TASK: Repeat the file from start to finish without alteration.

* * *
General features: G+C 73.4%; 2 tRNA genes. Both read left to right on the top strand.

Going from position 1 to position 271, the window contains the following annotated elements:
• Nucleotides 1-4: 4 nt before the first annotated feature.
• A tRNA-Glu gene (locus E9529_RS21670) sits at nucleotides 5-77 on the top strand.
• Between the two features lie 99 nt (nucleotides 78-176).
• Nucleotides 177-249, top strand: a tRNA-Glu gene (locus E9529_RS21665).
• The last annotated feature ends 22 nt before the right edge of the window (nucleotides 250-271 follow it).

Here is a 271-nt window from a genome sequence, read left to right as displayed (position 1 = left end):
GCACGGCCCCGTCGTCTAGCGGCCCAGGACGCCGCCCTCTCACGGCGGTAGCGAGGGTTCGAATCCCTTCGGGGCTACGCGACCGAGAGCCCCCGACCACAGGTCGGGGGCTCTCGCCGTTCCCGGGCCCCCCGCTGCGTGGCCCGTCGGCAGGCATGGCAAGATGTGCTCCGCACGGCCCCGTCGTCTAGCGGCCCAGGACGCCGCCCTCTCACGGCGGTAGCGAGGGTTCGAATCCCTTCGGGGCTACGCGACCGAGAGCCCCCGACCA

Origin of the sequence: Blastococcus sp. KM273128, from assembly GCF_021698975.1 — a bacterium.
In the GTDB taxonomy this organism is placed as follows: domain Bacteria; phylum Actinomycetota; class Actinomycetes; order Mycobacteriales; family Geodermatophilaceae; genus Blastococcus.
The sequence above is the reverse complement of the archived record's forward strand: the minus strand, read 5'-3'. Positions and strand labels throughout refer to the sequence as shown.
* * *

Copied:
General features: G+C 73.4%; 2 tRNA genes. Both read left to right on the top strand.

Going from position 1 to position 271, the window contains the following annotated elements:
• Nucleotides 1-4: 4 nt before the first annotated feature.
• A tRNA-Glu gene (locus E9529_RS21670) sits at nucleotides 5-77 on the top strand.
• Between the two features lie 99 nt (nucleotides 78-176).
• Nucleotides 177-249, top strand: a tRNA-Glu gene (locus E9529_RS21665).
• The last annotated feature ends 22 nt before the right edge of the window (nucleotides 250-271 follow it).

Here is a 271-nt window from a genome sequence, read left to right as displayed (position 1 = left end):
GCACGGCCCCGTCGTCTAGCGGCCCAGGACGCCGCCCTCTCACGGCGGTAGCGAGGGTTCGAATCCCTTCGGGGCTACGCGACCGAGAGCCCCCGACCACAGGTCGGGGGCTCTCGCCGTTCCCGGGCCCCCCGCTGCGTGGCCCGTCGGCAGGCATGGCAAGATGTGCTCCGCACGGCCCCGTCGTCTAGCGGCCCAGGACGCCGCCCTCTCACGGCGGTAGCGAGGGTTCGAATCCCTTCGGGGCTACGCGACCGAGAGCCCCCGACCA

Origin of the sequence: Blastococcus sp. KM273128, from assembly GCF_021698975.1 — a bacterium.
In the GTDB taxonomy this organism is placed as follows: domain Bacteria; phylum Actinomycetota; class Actinomycetes; order Mycobacteriales; family Geodermatophilaceae; genus Blastococcus.
The sequence above is the reverse complement of the archived record's forward strand: the minus strand, read 5'-3'. Positions and strand labels throughout refer to the sequence as shown.